Foraging in the Spring
by Faith Hille Dishron
Foraging is one of the hobbies I most enjoy. It makes me feel more connected to the landscape and fills me with gratitude. This interest was established when I was a Greater Yellowstone Ecosystem (GYE) tour guide with Brushbuck Wildlife Tours Inc. My priority on tours was to find black bears and grizzles for guests. While watching bears, I observed that they generally dug or climbed trees in search of food. As the inquisitive creature I am, I wanted to learn more about what they were eating.
I was told by other guides, “anything a bear eats, you can eat,” and there, my passion was sparked. There is an astonishing amount of plants to forage in the GYE, be it mushrooms, herbs, or balsamroot: my favorite being serviceberries, more specifically, huckleberries. Huckleberries taste similar to blueberry crossed with blackberry, and it’s divine when added to a milkshake. Here in Texas, we have our own serviceberries and edible plants. However, ours make them a “little” more challenging to collect with their special defensives.
However, before we start our adventure in foraging, let us first learn how to do it ethically and safely. Firstly, never harvest endangered native plants or threatened plants as labeled by the ICUN. At the top of your menu should be invasive plants, then less common nonnative species, common or weedy native species, and less frequent native species. When in drought, try not to harvest plants, especially not the roots. This will stress the plant out more than it already is. Think of yourself as a steward of nature, and take care of the land you are collecting from. Only harvest what you need; remember that the animals also need that food. There were many instances I witnessed people harvesting buckets of huckleberries or morel mushrooms in the Bridger-Teton forest. The bears that desperately needed that food for winter fat stores will find that it is now gone because of an overzealous forager.
Harvesting and consuming safely is crucially important. Unfortunately, there are sometimes close look-a-likes that are potentially fatal or inedible plants, which will have you spending the rest of your lovely day in the bathroom. I suggest reading about your local edible plants before going into the field. I highly recommend the book Foraging Texas: Finding, Identifying and Preparing Edible Wild Foods in Texas, by Eric M. Knight and Stacy M. Coplin. Then find a local foraging group or go with an experienced guide into the field to identify plants at least 5-8 times.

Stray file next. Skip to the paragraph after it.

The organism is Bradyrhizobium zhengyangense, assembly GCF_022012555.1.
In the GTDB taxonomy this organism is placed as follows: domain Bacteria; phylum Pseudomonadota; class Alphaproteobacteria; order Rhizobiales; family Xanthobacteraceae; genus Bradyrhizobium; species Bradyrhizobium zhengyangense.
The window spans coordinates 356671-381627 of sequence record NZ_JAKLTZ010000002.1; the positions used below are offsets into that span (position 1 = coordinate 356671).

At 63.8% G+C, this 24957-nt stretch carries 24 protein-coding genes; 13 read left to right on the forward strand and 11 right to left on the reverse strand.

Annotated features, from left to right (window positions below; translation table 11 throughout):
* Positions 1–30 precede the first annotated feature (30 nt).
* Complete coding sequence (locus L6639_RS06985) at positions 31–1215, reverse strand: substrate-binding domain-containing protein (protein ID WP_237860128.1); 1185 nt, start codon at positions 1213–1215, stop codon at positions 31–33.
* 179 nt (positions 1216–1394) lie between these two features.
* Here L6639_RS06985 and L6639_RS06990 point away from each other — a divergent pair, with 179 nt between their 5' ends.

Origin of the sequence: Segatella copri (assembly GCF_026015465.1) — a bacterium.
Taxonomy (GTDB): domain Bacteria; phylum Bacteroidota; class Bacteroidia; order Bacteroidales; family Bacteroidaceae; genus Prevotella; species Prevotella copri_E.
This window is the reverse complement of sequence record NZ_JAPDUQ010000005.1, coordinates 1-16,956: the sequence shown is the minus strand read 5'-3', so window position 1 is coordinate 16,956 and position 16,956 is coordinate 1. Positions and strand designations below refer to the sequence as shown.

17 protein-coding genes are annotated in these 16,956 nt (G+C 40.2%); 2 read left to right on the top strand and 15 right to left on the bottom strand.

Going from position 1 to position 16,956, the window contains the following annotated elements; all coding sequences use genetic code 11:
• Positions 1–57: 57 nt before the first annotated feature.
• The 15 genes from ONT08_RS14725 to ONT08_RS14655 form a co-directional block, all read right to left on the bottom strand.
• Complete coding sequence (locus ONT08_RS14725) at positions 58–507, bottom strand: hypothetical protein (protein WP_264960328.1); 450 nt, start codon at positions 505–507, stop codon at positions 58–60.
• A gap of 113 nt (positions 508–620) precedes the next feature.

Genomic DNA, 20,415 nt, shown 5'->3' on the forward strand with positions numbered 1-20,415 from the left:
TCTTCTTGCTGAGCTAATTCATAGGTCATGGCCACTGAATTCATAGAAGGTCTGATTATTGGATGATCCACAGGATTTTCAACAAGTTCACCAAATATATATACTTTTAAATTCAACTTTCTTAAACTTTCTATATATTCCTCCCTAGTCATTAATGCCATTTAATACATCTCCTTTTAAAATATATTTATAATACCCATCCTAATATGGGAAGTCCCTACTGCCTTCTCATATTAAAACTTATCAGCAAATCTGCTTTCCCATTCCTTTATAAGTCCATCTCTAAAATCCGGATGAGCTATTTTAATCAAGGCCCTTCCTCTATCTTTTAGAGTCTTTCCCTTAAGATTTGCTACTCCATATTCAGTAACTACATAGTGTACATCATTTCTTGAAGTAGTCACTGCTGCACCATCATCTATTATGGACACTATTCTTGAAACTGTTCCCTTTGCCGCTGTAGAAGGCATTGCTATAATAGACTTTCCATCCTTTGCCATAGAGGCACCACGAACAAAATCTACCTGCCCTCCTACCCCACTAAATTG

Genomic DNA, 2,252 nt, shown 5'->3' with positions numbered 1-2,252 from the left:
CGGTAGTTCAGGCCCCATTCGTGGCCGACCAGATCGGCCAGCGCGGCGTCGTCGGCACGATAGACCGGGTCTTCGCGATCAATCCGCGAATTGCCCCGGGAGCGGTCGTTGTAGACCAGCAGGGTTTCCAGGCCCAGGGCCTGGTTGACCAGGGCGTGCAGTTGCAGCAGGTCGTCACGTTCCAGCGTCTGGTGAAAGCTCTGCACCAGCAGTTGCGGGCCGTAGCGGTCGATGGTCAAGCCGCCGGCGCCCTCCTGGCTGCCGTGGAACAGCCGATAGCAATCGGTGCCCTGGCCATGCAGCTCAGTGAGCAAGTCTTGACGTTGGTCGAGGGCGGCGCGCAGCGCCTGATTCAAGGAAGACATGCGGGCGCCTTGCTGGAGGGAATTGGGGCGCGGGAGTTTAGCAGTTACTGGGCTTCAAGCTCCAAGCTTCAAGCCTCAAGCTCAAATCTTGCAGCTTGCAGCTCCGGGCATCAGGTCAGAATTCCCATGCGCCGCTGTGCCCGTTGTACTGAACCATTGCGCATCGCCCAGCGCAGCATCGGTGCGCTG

Additionally, observing your favorite stands of foods, such as prickly pears, through all four seasons is a good idea. It will give you more sense when the tunas (fruit of prickly pear) or pads are ripe for the picking. However, be wary of how much you consume of one thing. My husband and I learned this the hard way when collecting tunas in our early 20s. We intended to make margaritas with the juice. I removed the skin and glochids, blended, and strained. We used a lot of the concentrate in the margaritas to the point that it was a deep purple. We only had two drinks, but it felt like we were dying the next day. We had fatigue, nausea, low-grade fever, and severe joint aches. It turns out we were going through an extreme detox. Tunas are high in antioxidants, vitamin C, and other nutrients, but we had too much of a good thing.
Now to the fun part, what can you eat? Starting with the most abundant specie, crushed juniper berries can be used in rubs for flavoring meats. However, Juniper is a strong flavor, so use it sparingly. Here in West Texas, we have the Alligator juniper (Juniperus deppeana) and rose-fruited juniper (Juniperus coahuilensis); their berries can be enjoyed right off the tree since the fruits are juicier and sweeter than their eastern cousins. My favorite forage is the Torrey Yucca (Yucca torreyi) since you can collect the flowers, fruits, and the young flowering stalk. Flowers can be eaten raw or cooked with onions and eggs. Fruits are better eaten roasted to release their natural sweetness with the hard black seeds removed. I find the fruits taste similar to a date. The flowering stalks should be collected when it is still flexible and can be sautéed or roasted. However, collecting the stalk is somewhat invasive and is stealing a significant amount of food and shelter from animals and insects. Moths lay their eggs in the yucca flower; pollinators collect nectar, and many animals, like Mule deer, will eat the fruits.
My favorite berry to collect is from Agarita (Mahonia trifoliolata). I find the taste similar to a slightly bitter Skittle. It can be tricky to collect the berries because of the sharp leaves, but if you place a sheet under the bush and slap it, you can collect many with little effort. You can eat the berries raw or make jelly (the preferred method). A couple of other favorites are fruits from Enchinocereus coccineus, buffalo gourd seeds, firethorn (Pyracantha spp.), Cenizo (Leucophyllum frutescens), prickly lettuce (Lactuca serriola) and the common dandelion (Taraxacum officinale).
Armed with this information, you can research, forage, and devour your local invasive plants. But please do so carefully and respectfully and use common sense. (Don’t collect in a National Park.) “In cases of exposure or ingestion, contact a Poison Control Center (1-800-222-1222), a medical toxicologist, another healthcare provider, or an appropriate reference resource.”
Knight, E. M., & Coplin, S. M. (2021). Foraging Texas: Finding, Identifying and Preparing Edible Wild Foods in Texas. Falcon Guides.
The photo of the Agarita is by Faith Hille Dishron.